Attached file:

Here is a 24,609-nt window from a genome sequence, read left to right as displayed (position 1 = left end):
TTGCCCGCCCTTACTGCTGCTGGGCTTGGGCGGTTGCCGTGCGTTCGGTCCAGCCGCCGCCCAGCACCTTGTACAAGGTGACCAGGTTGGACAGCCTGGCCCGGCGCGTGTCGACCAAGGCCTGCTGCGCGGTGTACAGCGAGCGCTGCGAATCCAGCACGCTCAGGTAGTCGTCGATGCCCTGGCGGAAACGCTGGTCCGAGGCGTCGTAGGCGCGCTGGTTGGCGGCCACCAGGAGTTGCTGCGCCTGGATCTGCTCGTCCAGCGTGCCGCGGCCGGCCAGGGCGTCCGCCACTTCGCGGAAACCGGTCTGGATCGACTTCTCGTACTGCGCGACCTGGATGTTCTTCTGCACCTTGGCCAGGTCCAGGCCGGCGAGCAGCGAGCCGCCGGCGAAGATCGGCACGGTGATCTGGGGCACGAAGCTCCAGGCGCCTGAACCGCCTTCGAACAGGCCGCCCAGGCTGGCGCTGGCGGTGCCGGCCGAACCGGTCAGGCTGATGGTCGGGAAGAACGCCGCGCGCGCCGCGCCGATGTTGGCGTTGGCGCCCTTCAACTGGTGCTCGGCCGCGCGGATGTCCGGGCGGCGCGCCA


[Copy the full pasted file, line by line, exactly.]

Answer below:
Here is a 24,609-nt window from a genome sequence, read left to right as displayed (position 1 = left end):
TTGCCCGCCCTTACTGCTGCTGGGCTTGGGCGGTTGCCGTGCGTTCGGTCCAGCCGCCGCCCAGCACCTTGTACAAGGTGACCAGGTTGGACAGCCTGGCCCGGCGCGTGTCGACCAAGGCCTGCTGCGCGGTGTACAGCGAGCGCTGCGAATCCAGCACGCTCAGGTAGTCGTCGATGCCCTGGCGGAAACGCTGGTCCGAGGCGTCGTAGGCGCGCTGGTTGGCGGCCACCAGGAGTTGCTGCGCCTGGATCTGCTCGTCCAGCGTGCCGCGGCCGGCCAGGGCGTCCGCCACTTCGCGGAAACCGGTCTGGATCGACTTCTCGTACTGCGCGACCTGGATGTTCTTCTGCACCTTGGCCAGGTCCAGGCCGGCGAGCAGCGAGCCGCCGGCGAAGATCGGCACGGTGATCTGGGGCACGAAGCTCCAGGCGCCTGAACCGCCTTCGAACAGGCCGCCCAGGCTGGCGCTGGCGGTGCCGGCCGAACCGGTCAGGCTGATGGTCGGGAAGAACGCCGCGCGCGCCGCGCCGATGTTGGCGTTGGCGCCCTTCAACTGGTGCTCGGCCGCGCGGATGTCCGGGCGGCGCGCCA